In brief: Intel is set to announce plans to build a $20 billion chip manufacturing complex in New Albany, on the outskirts of Columbus, Ohio, as the company looks to lessen US reliance on foreign chipmakers while putting long-term strategies in place to combat the chip shortage.

The Columbus site, part of Intel's IDM 2.0 strategy, will initially consist of two chip factories on the 1,000-acre plot and directly employ 3,000 people. The New York Times writes that it will also create additional jobs in construction and nearby businesses.

Intel said construction on the site would begin this year, and the plant should be operational by 2025. The company has the option to expand to 2,000 acres and up to eight fabs. "Our expectation is that this becomes the largest silicon manufacturing location on the planet," Intel CEO Pat Gelsinger told Time. "We helped to establish the Silicon Valley," he said. "Now we're going to do the Silicon Heartland."

Gelsinger, who recently proclaimed AMD "is in the rearview mirror" following Alder Lake's release, has long warned against relying too much on Taiwanese chip manufacturing (TSMC, specifically) in the face of increasing aggression from China in the region. "Beijing sent 27 warplanes to Taiwan's air defense identification zone [...] Does that make you feel more comfortable or less?" he said in December. The CEO has also called for the US government to spend the $52 billion it has set aside for semiconductor funding exclusively on domestic companies.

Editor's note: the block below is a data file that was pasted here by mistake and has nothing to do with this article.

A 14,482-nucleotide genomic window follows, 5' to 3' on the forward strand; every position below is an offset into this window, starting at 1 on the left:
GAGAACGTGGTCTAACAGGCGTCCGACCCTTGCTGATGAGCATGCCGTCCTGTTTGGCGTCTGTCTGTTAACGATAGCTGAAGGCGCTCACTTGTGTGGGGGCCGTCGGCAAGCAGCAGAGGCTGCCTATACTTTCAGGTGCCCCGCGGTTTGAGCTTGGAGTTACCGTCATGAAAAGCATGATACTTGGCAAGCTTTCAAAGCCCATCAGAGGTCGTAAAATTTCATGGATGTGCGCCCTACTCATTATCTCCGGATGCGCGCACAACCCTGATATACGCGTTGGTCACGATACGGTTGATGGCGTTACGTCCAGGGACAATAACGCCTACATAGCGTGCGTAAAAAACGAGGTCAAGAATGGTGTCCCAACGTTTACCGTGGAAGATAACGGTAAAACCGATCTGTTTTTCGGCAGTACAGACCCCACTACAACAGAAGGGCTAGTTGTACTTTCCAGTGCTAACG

Intel plans to spend $25 billion to $28 billion on chip manufacturing in 2022 following a huge spending spree. The company broke ground on two advanced chip fabs in Arizona in September; it has invested $7 billion in a new manufacturing center in Malaysia; will invest $3.5 billion in New Mexico operations; and its $7 billion Fab 34 production facility in Ireland got its first equipment last week.

TSMC, which recently reported record profits, said it would spend $44 billion on upgrading capacity in 2022, more than Intel. The Taiwanese firm has reportedly raised customer quotes for its 7nm and 5nm processes for customers, which could see CPU and GPU prices rise, though Intel should be least affected given the company has its own fabs.

Intel confirmed the Ohio plant plans to Time ahead of its official announcement via a webcast taking place at 11:30 am PST today (Friday, January 21).